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"Little red flag" will hold a special meaning for Jakoby and Korbin as they grow up
When their children are old enough to ask their parents about their birth, Jeff and
Stacy Cesler will most likely think of the term “little red flag.” The first time the
Ames couple heard it used in connection to Stacy’s pregnancy was on Feb. 5, 2008,
when her obstetrician referred the Ceslers to the Perinatal Center of Iowa (PCI), a service of Mercy Medical Center – Des Moines.
Just a few weeks before, Jeff had taken Stacy to the emergency room because his pregnant wife was feeling very sick. When the physician on duty ordered an ultrasound to make sure the baby was okay, the couple was excited to learn Stacy’s
illness was probably due to the fact that she was carrying twins. The following Monday, Stacy returned to her doctor’s office for another ultrasound where it was discovered that, at 15 weeks, Baby A was doing fine while Baby B was lagging
behind his gestational age – a “little red flag” that prompted the obstetrician to refer the couple to PCI.
When Stacy and Jeff met with Dr. Joseph Hwang, a perinatologist at PCI, they were told that Baby B was intrauterine growth-restricted – a diagnosis that meant the baby had a higher risk of complications during the pregnancy and delivery
as well as after he was born. As a result, Stacy was admitted to Mercy’s Maternity Triage and Treatment (MTT) unit in early April to help prolong the pregnancy and encourage the twins’ continued growth. She wasn’t due to deliver the twins until mid-July.
Things seemed to be going well until June 5, when PCI sonographer Stephanie Moore noticed during a scheduled ultrasound that Baby B’s heart was beating unusually slow – a sign that he was in distress. After her third attempt to find a normal heart rate, Stephanie contacted Dr. Neil Mandsager – the perinatologist on call – and Jeff stood by as the nursing staff came into the ultrasound room and started to prepare Stacy for an emergency delivery.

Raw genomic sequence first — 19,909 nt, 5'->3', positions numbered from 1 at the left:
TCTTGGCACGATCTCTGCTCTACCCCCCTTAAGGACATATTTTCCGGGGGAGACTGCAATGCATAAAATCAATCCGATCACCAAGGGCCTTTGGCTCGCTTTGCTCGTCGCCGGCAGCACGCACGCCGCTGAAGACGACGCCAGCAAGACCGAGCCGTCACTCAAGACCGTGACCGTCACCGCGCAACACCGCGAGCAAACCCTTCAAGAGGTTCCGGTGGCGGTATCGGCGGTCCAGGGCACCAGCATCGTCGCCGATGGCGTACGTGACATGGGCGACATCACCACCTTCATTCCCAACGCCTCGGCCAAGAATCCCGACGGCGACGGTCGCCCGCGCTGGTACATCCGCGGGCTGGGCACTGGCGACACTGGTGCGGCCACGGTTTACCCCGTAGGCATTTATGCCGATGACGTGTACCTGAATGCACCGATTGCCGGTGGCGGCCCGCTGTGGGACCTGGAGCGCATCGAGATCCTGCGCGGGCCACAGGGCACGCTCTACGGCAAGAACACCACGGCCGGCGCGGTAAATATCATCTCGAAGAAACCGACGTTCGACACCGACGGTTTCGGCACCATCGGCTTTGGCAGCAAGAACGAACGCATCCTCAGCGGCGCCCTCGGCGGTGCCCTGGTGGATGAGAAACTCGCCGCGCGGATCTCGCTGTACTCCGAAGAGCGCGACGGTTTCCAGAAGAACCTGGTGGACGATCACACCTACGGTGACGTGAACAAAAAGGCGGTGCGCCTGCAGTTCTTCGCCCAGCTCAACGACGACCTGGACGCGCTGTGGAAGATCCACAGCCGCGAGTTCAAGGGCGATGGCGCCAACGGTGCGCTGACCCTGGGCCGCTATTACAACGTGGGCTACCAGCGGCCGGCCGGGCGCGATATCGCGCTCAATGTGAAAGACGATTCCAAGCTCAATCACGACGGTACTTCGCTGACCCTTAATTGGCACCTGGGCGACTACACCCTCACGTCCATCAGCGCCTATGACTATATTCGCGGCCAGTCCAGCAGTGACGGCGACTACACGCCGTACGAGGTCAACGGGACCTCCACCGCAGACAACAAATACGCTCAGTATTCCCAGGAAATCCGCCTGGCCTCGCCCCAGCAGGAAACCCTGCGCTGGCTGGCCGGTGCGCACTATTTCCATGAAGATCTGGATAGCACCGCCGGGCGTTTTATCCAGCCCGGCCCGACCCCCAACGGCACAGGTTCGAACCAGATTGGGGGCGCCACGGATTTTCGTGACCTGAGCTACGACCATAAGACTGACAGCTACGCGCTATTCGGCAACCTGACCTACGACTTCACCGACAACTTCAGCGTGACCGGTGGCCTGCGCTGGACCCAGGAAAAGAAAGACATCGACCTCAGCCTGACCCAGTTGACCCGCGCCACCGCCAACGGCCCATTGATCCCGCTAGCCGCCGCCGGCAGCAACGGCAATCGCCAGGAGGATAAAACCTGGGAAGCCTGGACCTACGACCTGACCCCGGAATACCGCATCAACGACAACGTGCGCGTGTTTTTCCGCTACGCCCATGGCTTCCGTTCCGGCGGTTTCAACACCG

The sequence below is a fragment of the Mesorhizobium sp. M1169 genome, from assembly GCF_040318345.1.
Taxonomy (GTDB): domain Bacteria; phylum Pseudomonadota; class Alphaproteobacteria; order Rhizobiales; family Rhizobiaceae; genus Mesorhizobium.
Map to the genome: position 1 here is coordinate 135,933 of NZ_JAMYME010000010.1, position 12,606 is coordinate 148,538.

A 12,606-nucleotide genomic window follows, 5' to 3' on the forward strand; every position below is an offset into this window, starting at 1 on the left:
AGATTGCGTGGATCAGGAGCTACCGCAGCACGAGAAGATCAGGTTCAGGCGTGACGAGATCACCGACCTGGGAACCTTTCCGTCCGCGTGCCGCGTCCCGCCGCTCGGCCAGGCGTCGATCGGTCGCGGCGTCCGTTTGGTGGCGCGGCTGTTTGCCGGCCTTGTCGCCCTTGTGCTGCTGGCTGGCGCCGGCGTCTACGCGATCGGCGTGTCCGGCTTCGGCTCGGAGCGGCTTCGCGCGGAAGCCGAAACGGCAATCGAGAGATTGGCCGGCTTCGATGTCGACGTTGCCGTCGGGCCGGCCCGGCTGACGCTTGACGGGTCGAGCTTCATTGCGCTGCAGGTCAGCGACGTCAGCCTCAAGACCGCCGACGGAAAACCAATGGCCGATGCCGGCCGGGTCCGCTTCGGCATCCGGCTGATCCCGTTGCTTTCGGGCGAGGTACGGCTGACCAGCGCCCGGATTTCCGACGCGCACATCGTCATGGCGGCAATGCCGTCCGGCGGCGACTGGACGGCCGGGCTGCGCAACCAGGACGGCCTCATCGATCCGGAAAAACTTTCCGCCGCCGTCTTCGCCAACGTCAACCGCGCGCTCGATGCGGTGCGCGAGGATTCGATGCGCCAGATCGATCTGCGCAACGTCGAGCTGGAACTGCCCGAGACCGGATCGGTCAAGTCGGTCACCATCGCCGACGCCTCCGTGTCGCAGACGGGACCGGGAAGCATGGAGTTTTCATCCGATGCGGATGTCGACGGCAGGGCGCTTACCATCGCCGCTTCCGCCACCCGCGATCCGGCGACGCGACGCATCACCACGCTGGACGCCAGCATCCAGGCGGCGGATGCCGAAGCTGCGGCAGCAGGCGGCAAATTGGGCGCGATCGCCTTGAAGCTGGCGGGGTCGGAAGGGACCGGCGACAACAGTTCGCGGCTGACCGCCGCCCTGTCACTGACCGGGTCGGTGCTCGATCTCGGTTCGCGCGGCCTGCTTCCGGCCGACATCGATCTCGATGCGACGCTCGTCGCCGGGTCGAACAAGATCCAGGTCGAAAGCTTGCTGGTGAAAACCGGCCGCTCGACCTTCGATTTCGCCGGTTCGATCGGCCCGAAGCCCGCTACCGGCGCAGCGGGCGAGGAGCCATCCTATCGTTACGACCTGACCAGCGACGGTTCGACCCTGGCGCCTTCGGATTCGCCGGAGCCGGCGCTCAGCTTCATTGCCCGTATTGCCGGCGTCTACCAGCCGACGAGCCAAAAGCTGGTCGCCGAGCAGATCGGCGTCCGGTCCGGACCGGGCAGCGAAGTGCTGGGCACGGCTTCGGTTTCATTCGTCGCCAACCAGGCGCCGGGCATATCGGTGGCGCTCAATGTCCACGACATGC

“The time between the call to Dr. Mandsager and when we went into surgery was a blur,” said Jeff, who found himself being scrubbed in and led to the operating room to help his wife deliver their twins. A few minutes later, Baby A – named
Jakoby from the Hebrew “to muscle in” – and Baby B – named Korbin from the Gaelic for “steep hill” – were born, weighing 4 pounds, 10 ounces, and 2 pounds, 1 ounce, respectively.
“We were proud, exhausted and anxious about what was in store for us during the next stage of our stay at Mercy,” Jeff said. “However, one thing we had learned through Stacy’s experience at Mercy and the MTT Unit was that our boys were
going to get the highest quality of care anywhere.”
The premature twins were admitted to the Mercy Variety Neonatal Intensive Care Unit (NICU) to help manage their growth and development, and Jakoby was able to leave the hospital on June 25. Less than two weeks later, Korbin was also healthy
enough to go home.
“From the time I was admitted on April 8 until Korbin was discharged on July 7, we were continually impressed with the care we received,” said Stacy. “The staff was not only professional, but cared for us like family. I was treated like a sister by
some and like a daughter by others. For that, I am truly grateful.”